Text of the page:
To give you an idea of how much of a game changer Watchmen was, note that the PROOFS for the issues were passed around the DC offices – that’s how much even the other DC employees were enthralled in the story that Alan Moore and Dave Gibbons were producing. Everyone knew that this comic was special, and now nearly thirty years later, it remains a very special story.
A remarkable aspect of Watchmen is the fact that, past the fairly straightforward plot about an older superhero getting murdered, with his former teammates investigating his murder only to find out that it is all tied to a mysterious conspiracy, there is just so much detail and nuance.
Of course, most importantly, it opens with a Bob Dylan song lyric…
You can examine a single scene and get something new out of the scene practically every time you read it.
And that’s even counting all of the famous scenes that are awesome just on a straightforward reading of the book, like Ozymandias’ famous “I did it 35 minutes ago” line…
or Rorschach’s first meeting with his prison shrink…
Dave Gibbons does not get enough credit for his amazing artwork in this story. There’s a sequence set in the past when the heroes were still all pretty naive (Rorschach was not even using his scary voice as of yet), and Gibbons gives us, ALL IN THE BACKGROUND, a beautiful depiction of Doctor Manhattan flirting with the Silk Spectre, all while his wife is right next to him. As the panels go by, not one doesn’t show some sort of interaction in the background of the panel – all of it is important to their characterizations, but none of it is central to the main story being delivered in those panels – so Gibbons basically was giving us two stories at once. The one Moore is telling with the speech balloons at the “front” of the panel, plus the one Gibbons is telling in the “back” of the panel through body language.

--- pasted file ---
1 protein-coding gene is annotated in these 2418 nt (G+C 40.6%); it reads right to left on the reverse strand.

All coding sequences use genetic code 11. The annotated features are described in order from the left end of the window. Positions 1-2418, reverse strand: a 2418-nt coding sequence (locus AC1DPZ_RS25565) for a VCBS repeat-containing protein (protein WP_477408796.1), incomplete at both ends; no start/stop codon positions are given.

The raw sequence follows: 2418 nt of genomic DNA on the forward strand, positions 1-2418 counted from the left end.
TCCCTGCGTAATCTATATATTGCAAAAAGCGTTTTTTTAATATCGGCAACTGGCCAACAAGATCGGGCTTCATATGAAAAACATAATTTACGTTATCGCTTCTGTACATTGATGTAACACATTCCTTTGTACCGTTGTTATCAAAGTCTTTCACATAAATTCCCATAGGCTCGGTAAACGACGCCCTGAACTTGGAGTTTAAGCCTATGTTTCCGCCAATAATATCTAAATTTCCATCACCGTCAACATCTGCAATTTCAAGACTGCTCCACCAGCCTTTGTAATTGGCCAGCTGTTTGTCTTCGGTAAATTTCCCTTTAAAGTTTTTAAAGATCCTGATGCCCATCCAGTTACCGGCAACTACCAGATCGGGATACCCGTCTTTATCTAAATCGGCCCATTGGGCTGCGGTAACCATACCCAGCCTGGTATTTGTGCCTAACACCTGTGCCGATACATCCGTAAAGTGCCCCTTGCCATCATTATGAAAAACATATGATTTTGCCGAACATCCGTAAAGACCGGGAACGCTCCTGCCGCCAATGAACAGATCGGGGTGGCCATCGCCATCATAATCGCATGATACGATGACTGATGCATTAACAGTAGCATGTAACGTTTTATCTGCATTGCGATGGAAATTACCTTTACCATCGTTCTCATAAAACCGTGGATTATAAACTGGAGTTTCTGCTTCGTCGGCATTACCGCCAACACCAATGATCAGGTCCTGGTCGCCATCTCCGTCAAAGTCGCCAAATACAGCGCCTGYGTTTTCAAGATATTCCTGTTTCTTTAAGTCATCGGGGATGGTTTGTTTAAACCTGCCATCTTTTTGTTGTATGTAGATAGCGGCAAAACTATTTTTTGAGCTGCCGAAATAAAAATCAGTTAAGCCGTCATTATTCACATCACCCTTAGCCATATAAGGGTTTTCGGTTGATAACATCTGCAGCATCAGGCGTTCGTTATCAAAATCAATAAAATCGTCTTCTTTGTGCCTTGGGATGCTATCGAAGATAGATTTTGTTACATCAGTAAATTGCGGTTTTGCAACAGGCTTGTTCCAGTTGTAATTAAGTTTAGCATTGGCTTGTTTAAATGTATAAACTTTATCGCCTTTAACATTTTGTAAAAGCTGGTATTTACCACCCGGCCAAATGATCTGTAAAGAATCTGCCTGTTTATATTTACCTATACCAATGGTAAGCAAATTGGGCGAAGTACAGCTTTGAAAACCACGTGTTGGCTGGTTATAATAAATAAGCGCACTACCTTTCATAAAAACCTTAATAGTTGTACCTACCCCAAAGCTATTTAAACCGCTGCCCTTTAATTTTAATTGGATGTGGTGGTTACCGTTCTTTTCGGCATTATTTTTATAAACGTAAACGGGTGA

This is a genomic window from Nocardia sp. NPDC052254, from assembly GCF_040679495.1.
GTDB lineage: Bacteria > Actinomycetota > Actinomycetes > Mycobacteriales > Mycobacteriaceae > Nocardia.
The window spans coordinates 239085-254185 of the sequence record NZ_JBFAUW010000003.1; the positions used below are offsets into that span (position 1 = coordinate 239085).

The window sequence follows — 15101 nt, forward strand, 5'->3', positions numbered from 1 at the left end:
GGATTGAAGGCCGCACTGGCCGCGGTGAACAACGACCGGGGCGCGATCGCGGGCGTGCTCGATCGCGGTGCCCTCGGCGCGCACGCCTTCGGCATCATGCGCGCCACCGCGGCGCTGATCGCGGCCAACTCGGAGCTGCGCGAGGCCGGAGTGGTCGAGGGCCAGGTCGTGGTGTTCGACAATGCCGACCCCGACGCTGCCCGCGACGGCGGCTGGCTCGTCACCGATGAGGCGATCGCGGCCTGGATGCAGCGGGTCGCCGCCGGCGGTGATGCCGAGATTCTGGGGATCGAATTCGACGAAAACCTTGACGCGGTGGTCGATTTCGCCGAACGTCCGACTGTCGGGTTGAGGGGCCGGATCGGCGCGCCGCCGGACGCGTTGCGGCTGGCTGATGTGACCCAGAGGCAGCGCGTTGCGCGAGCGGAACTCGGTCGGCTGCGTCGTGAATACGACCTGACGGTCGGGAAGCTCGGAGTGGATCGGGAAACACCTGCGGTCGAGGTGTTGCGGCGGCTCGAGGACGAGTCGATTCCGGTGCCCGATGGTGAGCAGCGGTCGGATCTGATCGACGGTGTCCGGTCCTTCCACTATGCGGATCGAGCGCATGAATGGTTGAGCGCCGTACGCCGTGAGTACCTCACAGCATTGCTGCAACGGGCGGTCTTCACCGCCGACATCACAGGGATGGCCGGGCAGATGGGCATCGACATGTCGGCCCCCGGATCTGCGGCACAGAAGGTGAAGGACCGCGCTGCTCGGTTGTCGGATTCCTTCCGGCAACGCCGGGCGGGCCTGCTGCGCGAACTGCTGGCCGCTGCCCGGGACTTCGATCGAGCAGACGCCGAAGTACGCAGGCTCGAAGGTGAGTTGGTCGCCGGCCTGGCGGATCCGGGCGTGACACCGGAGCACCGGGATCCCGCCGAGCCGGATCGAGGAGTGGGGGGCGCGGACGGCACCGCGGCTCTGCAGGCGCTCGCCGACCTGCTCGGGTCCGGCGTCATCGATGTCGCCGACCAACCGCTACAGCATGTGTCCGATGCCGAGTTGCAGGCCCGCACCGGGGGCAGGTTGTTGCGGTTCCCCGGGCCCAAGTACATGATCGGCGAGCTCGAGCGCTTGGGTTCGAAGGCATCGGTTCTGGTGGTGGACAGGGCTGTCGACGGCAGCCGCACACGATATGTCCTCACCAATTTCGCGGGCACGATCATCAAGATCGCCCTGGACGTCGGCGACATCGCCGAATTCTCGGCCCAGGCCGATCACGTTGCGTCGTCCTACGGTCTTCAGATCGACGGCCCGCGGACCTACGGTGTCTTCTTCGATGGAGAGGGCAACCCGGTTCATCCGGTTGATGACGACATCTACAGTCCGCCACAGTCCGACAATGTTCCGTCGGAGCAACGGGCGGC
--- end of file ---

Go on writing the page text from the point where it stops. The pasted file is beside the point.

Granted, as great as Gibbons is, Moore DOES work full script, so while I am praising Gibbons, I have to make sure I do give Moore credit for the details, as well.
All in all, there is a reason that this was one of Time magazine’s Top 100 Novels of the 20th Century – it’s a masterpiece of comic book fiction, both in story and art – and decades later, it is STILL influencing comic book writers.